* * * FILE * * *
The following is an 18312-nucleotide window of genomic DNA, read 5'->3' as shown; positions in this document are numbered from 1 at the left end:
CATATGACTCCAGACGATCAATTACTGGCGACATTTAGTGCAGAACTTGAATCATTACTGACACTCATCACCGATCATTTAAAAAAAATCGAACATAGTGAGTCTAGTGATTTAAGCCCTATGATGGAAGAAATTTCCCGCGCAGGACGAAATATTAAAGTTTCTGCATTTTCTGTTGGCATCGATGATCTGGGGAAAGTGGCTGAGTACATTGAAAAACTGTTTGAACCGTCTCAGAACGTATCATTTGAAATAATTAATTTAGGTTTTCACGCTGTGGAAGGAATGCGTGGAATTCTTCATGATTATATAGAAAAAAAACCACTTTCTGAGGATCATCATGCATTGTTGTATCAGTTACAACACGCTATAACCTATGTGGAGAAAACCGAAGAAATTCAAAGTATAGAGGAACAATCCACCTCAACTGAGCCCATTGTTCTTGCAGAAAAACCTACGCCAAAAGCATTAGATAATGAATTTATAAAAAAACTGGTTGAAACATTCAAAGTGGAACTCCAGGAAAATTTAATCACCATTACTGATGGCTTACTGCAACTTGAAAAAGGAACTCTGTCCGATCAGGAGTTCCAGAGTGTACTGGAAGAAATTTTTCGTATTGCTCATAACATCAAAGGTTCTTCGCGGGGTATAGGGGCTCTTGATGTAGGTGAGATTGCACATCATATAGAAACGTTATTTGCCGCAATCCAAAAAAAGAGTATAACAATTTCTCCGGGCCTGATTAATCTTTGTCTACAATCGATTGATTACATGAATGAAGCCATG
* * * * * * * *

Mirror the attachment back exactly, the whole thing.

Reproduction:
The following is an 18312-nucleotide window of genomic DNA, read 5'->3' as shown; positions in this document are numbered from 1 at the left end:
CATATGACTCCAGACGATCAATTACTGGCGACATTTAGTGCAGAACTTGAATCATTACTGACACTCATCACCGATCATTTAAAAAAAATCGAACATAGTGAGTCTAGTGATTTAAGCCCTATGATGGAAGAAATTTCCCGCGCAGGACGAAATATTAAAGTTTCTGCATTTTCTGTTGGCATCGATGATCTGGGGAAAGTGGCTGAGTACATTGAAAAACTGTTTGAACCGTCTCAGAACGTATCATTTGAAATAATTAATTTAGGTTTTCACGCTGTGGAAGGAATGCGTGGAATTCTTCATGATTATATAGAAAAAAAACCACTTTCTGAGGATCATCATGCATTGTTGTATCAGTTACAACACGCTATAACCTATGTGGAGAAAACCGAAGAAATTCAAAGTATAGAGGAACAATCCACCTCAACTGAGCCCATTGTTCTTGCAGAAAAACCTACGCCAAAAGCATTAGATAATGAATTTATAAAAAAACTGGTTGAAACATTCAAAGTGGAACTCCAGGAAAATTTAATCACCATTACTGATGGCTTACTGCAACTTGAAAAAGGAACTCTGTCCGATCAGGAGTTCCAGAGTGTACTGGAAGAAATTTTTCGTATTGCTCATAACATCAAAGGTTCTTCGCGGGGTATAGGGGCTCTTGATGTAGGTGAGATTGCACATCATATAGAAACGTTATTTGCCGCAATCCAAAAAAAGAGTATAACAATTTCTCCGGGCCTGATTAATCTTTGTCTACAATCGATTGATTACATGAATGAAGCCATG